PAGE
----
On a different note, the France Télévisions website pairs its pages on personal data management with a video showing all the possible downward spirals of poor data management, as one internet user sees their password and debit card details divulged during live audience shows. As the sequence ends, a message explains that the data collected on the group’s website is only used to offer a personalised experience, suggesting that the user complete their online profile. Even without the fun spin, communication around managing consent is an fantastic opportunity to send customers a positive signal and to shine the spotlight on a high-value service or proposal.

People’s data: offer a market standard

In the same vein, GDPR compliance projects also lend themselves well to more indirect forms of communication. This is particularly true of sectors such banking or insurance, where we know that what’s left to be done will go far beyond the virtual milestone on 25 may. The enforced regulation will give some visibility to matters such as the right to deletion, rectification or the portability of personal data. Again, dealing with these issues in advance and head on, compared to the rest of the market, helps to turn a constraint into an interesting opportunity.

Take personal data portability, for example, a right that gives customers the option to ask a company to return all the data they hold on them. This is no trifling matter. First off, all the data kept by the company will have to be sifted through, separating the data provided by the customer from the data collected and incorporated from third parties. Next, a suitable delivery format will have to be agreed on, with readable data, relevant formatting and clear explanations of the regulatory framework. It’s the same issue for the right to be forgotten, or for accessing data with a view to rectifying it: each of these matters implies having established a certain number of practical measures with the associated elements of communication.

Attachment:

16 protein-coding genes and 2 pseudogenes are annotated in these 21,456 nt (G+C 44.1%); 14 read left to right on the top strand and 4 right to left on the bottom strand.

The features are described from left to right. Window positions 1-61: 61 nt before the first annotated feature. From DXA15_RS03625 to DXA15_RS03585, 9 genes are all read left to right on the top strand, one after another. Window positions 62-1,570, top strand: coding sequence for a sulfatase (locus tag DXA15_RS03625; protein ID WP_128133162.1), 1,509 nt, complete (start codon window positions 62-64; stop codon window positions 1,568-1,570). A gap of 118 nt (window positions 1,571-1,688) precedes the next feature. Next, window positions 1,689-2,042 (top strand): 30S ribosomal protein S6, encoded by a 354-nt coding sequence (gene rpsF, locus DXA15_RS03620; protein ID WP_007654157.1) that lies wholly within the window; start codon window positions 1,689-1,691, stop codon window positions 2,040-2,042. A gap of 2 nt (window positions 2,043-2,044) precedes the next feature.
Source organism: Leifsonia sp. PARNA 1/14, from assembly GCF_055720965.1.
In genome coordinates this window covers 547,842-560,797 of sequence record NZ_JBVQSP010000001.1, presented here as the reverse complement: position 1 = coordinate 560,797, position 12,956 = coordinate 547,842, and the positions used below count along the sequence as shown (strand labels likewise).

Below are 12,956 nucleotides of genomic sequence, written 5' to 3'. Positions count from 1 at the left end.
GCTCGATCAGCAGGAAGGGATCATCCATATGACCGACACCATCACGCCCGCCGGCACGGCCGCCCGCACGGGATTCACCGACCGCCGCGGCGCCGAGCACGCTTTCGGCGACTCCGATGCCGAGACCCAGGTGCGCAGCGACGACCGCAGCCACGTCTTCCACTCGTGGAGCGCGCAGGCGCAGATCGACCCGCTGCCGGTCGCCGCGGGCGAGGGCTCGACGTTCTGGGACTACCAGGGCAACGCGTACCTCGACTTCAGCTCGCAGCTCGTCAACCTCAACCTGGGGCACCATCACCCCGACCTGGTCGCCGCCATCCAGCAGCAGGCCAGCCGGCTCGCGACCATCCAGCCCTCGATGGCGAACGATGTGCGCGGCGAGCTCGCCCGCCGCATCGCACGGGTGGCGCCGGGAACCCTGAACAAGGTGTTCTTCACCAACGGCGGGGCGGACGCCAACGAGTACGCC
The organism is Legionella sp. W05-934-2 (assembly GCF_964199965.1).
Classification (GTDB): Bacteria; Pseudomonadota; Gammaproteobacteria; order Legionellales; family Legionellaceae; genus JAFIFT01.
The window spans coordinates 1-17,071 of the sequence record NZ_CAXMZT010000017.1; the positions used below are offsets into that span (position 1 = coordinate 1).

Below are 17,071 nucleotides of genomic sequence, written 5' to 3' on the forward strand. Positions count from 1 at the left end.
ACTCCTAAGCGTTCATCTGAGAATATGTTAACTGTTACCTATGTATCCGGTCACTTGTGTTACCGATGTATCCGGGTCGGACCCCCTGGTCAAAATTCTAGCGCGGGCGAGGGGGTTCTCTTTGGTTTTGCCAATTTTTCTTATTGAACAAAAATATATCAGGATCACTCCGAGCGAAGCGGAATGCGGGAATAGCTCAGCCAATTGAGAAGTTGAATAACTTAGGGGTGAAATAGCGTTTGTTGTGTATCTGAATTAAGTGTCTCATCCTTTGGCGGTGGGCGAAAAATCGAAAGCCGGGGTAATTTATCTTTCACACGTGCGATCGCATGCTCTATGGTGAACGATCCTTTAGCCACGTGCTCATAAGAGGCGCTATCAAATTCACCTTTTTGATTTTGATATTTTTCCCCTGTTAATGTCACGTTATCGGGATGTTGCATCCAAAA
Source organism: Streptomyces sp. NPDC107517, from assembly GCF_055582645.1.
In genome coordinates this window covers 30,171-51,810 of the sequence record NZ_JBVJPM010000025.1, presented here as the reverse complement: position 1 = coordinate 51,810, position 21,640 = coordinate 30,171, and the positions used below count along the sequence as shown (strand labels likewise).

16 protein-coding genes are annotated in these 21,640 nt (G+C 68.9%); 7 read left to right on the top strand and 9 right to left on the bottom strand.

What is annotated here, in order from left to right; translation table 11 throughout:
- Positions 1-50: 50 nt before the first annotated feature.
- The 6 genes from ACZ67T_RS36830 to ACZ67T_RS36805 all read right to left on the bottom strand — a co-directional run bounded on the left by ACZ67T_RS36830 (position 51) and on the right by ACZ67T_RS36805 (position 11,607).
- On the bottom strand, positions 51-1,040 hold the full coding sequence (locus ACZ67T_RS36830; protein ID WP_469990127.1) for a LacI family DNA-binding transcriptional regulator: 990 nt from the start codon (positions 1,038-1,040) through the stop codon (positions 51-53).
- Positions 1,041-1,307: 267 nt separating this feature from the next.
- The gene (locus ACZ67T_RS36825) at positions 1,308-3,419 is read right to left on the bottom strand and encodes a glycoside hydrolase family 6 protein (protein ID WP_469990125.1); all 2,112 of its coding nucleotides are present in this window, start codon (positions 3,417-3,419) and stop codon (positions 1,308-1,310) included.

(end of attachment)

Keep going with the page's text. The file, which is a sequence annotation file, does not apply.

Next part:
In practice, it is unlikely that portability requests will start flooding in on the morning of May 25. At a first glance, managing portability isn’t really the priority. But dealing with it quickly does, however, offer a great chance to get your name out there by sending, again, a positive signal to the customer. Taking a stance on the matter quickly will actually help to communicate on your approach. Whilst you’re at it, why not offer the market some elements for standardisation or even support the creation of labels which will serve as confidence indicators for customers and potential partners alike.

Confidence as a pillar of customer relations

When it comes to compliance, there’s expertise and then there’s expertise! Giving priority to more obvious matters comes down to using transparency requirements to your advantage. This will turn out to be all the more crucial as the market heads towards personalised customer relations that will be impossible to implement without the consent of the concerned parties. Definitively, regulatory requirements and marketing or business needs are converging. Those first projects carried out in the crosshairs of the GDPR’s coming into force are just the first step, but an important one nonetheless. Opening up the discussion around personal data is really a matter of taking the long road to privacy by design and demonstrating that the company’s GDPR guidelines are not just a list of good intentions.

Transformation program management and organisation optimisation are part of my DNA. The GDPR is currently my beautiful playground.